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We’ve said it before, and we’ll say it again. The fundraising landscape is not the same as it was five years ago. Despite that, we still see many nonprofits using their same appeal strategy, hoping for different results.  

As part of our ongoing mission to help nonprofits get more out of their communications and fundraise better, we shared our thoughts during a free seminar last week at the Newark Museum. Providing the tools to enhance your appeals is important to us. So, we’ve compiled five key takeaways from our seminar to share with you, even if you couldn’t attend!

1. Plan More Effectively

One appeal letter is not enough to grab the attention of your donors and inspire them to act. Instead, you should look at your appeal as a multi-touch phase within a larger campaign. You can support your appeal strategy with emails, social media, and phone calls with major donors. You know your donors and their preferences best. So, its up to you to figure out what they want, when they want it, and how they prefer to get it.

But you don’t want to send your appeal over and over through different channels. That’s an easy way to fatigue your donors! Remember, we’re thinking about your appeals as one phase of a campaign. Other phases can include communications about what your organization is accomplishing, without making an ask.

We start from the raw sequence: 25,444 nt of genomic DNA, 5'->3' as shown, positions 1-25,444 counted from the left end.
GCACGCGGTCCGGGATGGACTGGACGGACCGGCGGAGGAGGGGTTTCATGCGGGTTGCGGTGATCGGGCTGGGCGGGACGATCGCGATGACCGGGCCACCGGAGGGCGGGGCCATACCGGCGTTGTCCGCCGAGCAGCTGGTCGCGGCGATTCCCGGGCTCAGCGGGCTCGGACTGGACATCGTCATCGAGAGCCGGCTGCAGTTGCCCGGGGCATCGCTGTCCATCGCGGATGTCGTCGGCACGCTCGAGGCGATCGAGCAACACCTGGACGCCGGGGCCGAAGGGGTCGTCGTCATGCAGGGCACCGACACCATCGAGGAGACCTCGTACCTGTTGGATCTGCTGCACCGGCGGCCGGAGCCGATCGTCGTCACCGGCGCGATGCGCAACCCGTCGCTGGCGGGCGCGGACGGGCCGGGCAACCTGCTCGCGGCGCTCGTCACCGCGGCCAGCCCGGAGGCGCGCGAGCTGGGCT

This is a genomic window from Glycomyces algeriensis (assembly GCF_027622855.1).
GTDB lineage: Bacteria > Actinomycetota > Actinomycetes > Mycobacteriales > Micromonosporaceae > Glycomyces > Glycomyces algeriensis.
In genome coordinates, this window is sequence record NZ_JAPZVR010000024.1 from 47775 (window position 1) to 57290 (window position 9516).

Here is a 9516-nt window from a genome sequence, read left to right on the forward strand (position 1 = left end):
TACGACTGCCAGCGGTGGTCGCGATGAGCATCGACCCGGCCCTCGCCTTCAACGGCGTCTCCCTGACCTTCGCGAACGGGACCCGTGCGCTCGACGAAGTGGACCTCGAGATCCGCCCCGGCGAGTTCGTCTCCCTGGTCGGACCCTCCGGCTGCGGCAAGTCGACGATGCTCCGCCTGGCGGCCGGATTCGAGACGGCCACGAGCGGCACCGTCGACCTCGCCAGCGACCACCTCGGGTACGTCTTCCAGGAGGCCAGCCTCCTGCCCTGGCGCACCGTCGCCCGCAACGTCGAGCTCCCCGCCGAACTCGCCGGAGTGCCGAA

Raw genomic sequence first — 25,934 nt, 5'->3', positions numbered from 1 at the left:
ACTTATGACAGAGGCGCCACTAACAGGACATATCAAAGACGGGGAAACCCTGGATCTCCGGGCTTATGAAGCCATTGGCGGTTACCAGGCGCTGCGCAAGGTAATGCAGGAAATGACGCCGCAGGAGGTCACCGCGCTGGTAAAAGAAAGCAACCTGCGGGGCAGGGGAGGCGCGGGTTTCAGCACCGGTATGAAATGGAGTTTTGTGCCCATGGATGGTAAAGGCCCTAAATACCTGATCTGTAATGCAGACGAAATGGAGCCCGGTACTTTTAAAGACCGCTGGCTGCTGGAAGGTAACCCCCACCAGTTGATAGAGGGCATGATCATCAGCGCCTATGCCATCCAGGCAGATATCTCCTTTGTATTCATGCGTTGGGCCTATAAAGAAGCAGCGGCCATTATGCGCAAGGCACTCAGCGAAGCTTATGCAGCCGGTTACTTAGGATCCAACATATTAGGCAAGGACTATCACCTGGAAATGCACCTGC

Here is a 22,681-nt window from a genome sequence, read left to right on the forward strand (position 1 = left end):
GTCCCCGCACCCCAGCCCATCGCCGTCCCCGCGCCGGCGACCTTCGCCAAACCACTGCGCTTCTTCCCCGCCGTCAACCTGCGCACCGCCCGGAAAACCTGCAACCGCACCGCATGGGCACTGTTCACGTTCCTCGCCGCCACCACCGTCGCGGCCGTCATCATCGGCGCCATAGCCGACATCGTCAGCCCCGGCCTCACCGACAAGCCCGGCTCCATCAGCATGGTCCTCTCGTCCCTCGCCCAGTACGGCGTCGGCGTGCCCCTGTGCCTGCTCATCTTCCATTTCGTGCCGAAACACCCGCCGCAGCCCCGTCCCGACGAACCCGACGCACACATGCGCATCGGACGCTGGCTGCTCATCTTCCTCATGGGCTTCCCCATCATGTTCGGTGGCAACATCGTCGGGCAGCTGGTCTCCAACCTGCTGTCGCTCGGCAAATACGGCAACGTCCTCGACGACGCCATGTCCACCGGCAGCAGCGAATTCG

After your appeal phase, you should shift your focus to any regular donors who did not respond to your most recent ask. January or July (depending on when your fiscal year ends) is perfect for focusing on LYBUNT outreach. Get in touch to your usual supporters, find out why they didn’t contribute and determine how to encourage them to give again the next time you ask.  

2. Harness the Power of Your Data

During the Q&A portion of the seminar with the Newark Museum’s Director of Individual Giving,  Michele Saliola, we discussed how the Museum cut its mailing list in half and improved their overall results. You don’t need to mail to everyone on your donor list! In fact, the old “spray and pray” approach is just a waste of money. Instead, use your data to prioritize which donors are most likely to respond to direct mail.